Another benefit of hospitalization is the opportunity for observing the parent-child interaction. In addition to the feeding techniques of the parents, other interactions can be observed more easily in the hospital. Multiple observers should assess and document the degrees to which parents bond, speak, and even interact with their children.

A provocative report analyzed hospitalization for failure to thrive and found that there was an increased length of stay (and cost) associated with weekend admission.[37] While the data presented represent their experience, it is important for practitioners to be aware of this phenomenon and create explicit data collection goals for the weekend inpatient team. This increases the likelihood that valuable information is collected. For situations that do require hospitalization of children of working parents, often with additional school-aged children, a 10-day admission that includes 2 weekends would minimize interruption of school and work and, therefore, be optimal.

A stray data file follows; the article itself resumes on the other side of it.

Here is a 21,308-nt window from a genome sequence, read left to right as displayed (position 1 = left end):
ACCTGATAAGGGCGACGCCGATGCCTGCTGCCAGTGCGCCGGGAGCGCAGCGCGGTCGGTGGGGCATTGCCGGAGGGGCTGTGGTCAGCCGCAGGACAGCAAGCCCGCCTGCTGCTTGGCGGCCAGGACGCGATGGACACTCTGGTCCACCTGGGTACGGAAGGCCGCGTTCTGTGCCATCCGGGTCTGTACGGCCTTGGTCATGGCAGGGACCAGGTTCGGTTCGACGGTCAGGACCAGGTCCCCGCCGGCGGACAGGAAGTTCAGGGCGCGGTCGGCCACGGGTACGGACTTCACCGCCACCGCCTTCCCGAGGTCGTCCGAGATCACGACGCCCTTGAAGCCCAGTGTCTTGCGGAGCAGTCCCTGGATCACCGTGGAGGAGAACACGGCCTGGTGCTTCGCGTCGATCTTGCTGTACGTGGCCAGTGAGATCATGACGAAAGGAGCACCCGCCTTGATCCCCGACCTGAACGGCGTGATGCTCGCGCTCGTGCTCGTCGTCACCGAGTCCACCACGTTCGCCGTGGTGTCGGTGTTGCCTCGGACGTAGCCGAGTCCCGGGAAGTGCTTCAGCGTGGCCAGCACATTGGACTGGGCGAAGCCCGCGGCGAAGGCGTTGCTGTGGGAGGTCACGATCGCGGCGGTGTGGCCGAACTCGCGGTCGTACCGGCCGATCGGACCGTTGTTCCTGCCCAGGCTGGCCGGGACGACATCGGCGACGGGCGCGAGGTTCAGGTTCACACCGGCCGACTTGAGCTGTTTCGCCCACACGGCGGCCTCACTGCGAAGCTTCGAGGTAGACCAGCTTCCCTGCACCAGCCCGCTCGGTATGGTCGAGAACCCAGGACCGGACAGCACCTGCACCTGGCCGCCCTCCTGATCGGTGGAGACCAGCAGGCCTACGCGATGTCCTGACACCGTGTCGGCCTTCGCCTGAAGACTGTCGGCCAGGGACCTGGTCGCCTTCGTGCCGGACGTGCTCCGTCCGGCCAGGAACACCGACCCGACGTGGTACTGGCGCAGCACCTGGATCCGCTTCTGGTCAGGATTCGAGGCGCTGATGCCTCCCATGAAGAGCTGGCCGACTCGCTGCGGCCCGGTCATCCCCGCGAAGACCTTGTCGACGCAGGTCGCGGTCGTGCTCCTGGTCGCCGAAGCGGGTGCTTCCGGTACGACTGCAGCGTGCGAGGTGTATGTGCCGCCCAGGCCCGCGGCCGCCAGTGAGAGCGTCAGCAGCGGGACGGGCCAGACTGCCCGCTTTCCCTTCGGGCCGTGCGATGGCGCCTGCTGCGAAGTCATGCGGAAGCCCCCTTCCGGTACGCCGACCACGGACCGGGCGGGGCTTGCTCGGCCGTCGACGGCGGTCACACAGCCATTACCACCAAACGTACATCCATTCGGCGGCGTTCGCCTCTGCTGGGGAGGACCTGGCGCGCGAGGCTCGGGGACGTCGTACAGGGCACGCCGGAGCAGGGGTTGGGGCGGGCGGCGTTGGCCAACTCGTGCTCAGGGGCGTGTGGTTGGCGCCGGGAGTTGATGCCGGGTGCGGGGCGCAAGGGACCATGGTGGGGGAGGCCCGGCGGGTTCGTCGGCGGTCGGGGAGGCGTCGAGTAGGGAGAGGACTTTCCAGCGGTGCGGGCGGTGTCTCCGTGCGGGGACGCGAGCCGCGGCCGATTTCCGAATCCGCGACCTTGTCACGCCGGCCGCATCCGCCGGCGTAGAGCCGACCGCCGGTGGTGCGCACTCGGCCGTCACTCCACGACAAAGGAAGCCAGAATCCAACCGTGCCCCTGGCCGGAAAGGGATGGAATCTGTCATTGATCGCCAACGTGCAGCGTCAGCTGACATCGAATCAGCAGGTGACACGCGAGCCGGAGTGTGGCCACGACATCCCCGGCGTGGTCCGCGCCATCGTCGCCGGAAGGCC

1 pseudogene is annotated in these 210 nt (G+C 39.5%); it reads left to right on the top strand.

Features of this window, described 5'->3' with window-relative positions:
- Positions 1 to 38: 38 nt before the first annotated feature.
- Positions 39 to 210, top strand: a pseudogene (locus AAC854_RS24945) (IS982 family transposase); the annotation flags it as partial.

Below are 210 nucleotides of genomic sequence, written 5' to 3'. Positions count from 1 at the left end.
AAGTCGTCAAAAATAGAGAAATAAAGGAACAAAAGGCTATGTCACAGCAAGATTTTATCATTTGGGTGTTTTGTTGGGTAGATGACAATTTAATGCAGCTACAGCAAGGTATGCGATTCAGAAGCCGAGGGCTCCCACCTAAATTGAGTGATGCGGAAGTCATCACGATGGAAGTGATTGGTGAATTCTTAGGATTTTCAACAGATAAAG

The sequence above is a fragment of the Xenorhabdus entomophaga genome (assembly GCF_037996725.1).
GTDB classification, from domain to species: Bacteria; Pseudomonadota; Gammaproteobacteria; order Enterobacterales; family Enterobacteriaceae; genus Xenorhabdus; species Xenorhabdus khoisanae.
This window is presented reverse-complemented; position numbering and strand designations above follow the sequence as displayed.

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Surgical Care

Children born with congenital anomalies of their GI tract require surgical corrective procedures to provide for a continuous patent system to digest and absorb nutrition. Unfortunately, the surgically corrected system is often problematic and can interfere with adequate growth. An experienced pediatric surgeon should be actively involved in the care of a child with failure to thrive who has previously had GI tract surgery.

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Consultations

When treating children with failure to thrive, an interdisciplinary team approach combining pediatric, nutritional, mental health, and social work is optimal. An interdisciplinary approach ensures that programs such as women, infants, and children (WIC); food stamps; and Medicaid can be accessed. The team should also coordinate home-based services and follow up after discharge.